The tour guide Diane was very nice she taught us how to taste the gin and the whiskey. She advised us not to shoot it straight, because you cannot Taste anything, if you do that you won’t be able to appreciate it. “Take your time she said”, First I had to take the gin into my mouth, first with the tongue, than slowly switching it  around the mouth. Then swallow and flap your lips together to taste all the after goodness. Let me tell you, i took it like a champ.  the first gin tasted of flowers and it was smooth.

me looking into the pot used for distillation process.

Barrels for aging

How whiskey and gin is made at NYDC.

one: fermentation to make alcohol. they use yeast + sugar >>>alcohol + CO2+ heat

two: Distillation to concentrate the alcohol.In the pot it is the fermented mash goes in and it is heated. alcohol vapor goes to the column and leaves behind water, and solids behind. the column turns the vapor into liquid into the condenser.

Grain, water, heat equals 75% rye, 13% corn and 12% malt add yeast. After several days fermented mash is 5 percent A.B.V.

for gin: they re-distilled the base with juniper and for the whiskey they put rye and distillate into the barrels and wait 3 years.

I found it really cool that not only do they sale there house made liquor to companies but they bottle everything in-house and also hand label them. Guess who does that too, our tour guide Diane. “yes it is a lot of work, but its worth it” she said.


provided water just in case.


Kings County Distillery PB

On my visit to Kings County Distillery, I learned that it is New York City’s oldest operating whiskey distillery, the first since prohibition. Bourbon, Moonshine, and Whiskey are the spirits handmade at Kings County Distillery. What started as a small operation in a 325 square-foot room in East Williamsburg, Became an award-winning distillery.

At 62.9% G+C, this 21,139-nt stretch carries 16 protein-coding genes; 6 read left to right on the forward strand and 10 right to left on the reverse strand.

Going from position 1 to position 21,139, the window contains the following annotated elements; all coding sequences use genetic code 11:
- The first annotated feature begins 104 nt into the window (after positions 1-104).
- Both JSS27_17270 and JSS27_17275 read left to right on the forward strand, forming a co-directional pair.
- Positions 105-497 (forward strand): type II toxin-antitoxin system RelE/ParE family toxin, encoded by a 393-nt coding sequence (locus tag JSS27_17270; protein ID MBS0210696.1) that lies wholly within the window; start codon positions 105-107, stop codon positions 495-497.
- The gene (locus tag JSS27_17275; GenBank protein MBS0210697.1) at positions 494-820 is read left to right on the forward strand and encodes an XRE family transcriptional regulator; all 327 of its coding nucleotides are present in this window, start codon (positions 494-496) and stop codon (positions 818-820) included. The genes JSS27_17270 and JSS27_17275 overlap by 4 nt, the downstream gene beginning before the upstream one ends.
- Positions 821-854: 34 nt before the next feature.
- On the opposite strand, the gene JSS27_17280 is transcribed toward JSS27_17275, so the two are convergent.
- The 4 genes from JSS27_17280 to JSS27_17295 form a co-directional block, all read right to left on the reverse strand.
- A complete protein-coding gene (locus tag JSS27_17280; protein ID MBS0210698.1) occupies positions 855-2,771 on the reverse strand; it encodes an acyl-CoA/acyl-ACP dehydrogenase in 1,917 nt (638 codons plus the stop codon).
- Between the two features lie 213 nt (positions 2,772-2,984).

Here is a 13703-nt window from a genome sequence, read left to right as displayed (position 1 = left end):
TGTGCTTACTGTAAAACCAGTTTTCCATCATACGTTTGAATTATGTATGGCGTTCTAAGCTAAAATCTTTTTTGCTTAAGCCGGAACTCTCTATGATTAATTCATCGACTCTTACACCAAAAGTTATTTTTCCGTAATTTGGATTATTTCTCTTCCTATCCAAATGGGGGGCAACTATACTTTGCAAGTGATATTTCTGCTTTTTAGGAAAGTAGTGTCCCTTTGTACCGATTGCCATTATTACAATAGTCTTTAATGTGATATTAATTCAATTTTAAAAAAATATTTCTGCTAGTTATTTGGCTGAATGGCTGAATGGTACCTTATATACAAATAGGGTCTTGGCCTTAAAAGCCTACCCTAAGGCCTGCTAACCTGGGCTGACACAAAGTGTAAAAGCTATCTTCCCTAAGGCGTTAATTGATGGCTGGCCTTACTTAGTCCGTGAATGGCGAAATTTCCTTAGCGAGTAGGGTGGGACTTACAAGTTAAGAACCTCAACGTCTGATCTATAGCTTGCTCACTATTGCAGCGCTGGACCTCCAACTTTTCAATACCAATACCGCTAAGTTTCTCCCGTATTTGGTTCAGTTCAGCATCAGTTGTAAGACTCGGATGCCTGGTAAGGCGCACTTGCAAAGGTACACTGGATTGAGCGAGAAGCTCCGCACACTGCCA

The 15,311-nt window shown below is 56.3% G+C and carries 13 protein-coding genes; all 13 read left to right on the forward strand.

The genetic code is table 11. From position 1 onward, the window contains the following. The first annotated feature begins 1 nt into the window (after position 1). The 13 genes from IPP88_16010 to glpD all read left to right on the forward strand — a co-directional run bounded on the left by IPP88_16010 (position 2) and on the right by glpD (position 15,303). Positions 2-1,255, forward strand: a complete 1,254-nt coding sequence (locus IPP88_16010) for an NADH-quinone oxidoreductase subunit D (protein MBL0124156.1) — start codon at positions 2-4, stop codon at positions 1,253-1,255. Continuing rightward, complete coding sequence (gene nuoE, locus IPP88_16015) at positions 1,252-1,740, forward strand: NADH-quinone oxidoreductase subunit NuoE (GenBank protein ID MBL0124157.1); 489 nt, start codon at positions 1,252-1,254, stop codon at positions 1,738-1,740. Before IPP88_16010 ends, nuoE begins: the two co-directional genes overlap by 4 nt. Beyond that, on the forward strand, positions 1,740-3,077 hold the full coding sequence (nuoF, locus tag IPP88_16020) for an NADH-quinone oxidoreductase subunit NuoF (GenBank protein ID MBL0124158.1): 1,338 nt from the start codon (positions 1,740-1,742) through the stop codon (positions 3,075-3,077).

The first batch of Legally Distilled Whiskey

King County Distillery uses Corn, Barley, and other grains straight from New York farms. King County Distillery is also very sustainable, the by product of the remain grains used to make the whiskey are used again and converted into feed or used for compost.

At the Kings County Distillery the Process of making their award winning Whiskey, Bourbon, and Moonshine starts by Malting the desired grain. (Corn, Barley) Which is the process of soaking the preferred grain for 2-3 days in warm water. This allows for the starch in the grains to be converted into soluble sugars to make alcohol. As the grains are dried in a kiln to stop any germination the Mashing process is started.The ground down grain used, which is called Grist, is now added to warm water to begin the extraction of the soluble sugars.The liquid combination of malt and water is called the ‘mash’. It is put into a large vessel called a mash tun and stirred for several hours. During this process the sugars in the mash dissolve to the bottom of the container used which a wooden tun. This process is normally carried out three times with the water temperature being increased each time to extract the maximum amount of sugar. The resulting liquid is called Wort. Any residue, such as husks, is called Draff. This is collected and used in the production of farm feed.

Fermentation begins once the Wort is cooled and passed into large tanks called wash backs. In The Kings County Distillery they use wooden Fermenters that hold about 440 gallons.

Wooden Fermenter

Wooden Fermenter

Here the yeast is added and the fermentation begins. The yeast turns the sugars that are present into alcohol. The distillers at Kings County carefully select the strain of yeast that they use because its can effect the final flavor they are trying to achieve in their spirit. The fermentation takes around 48 hours but at Kings County it may be fermented longer depending on what type of flavors and characteristics they are trying to bring out in their spirits.The Liquid at this stage is called the Wash because it is low on alcohol strength.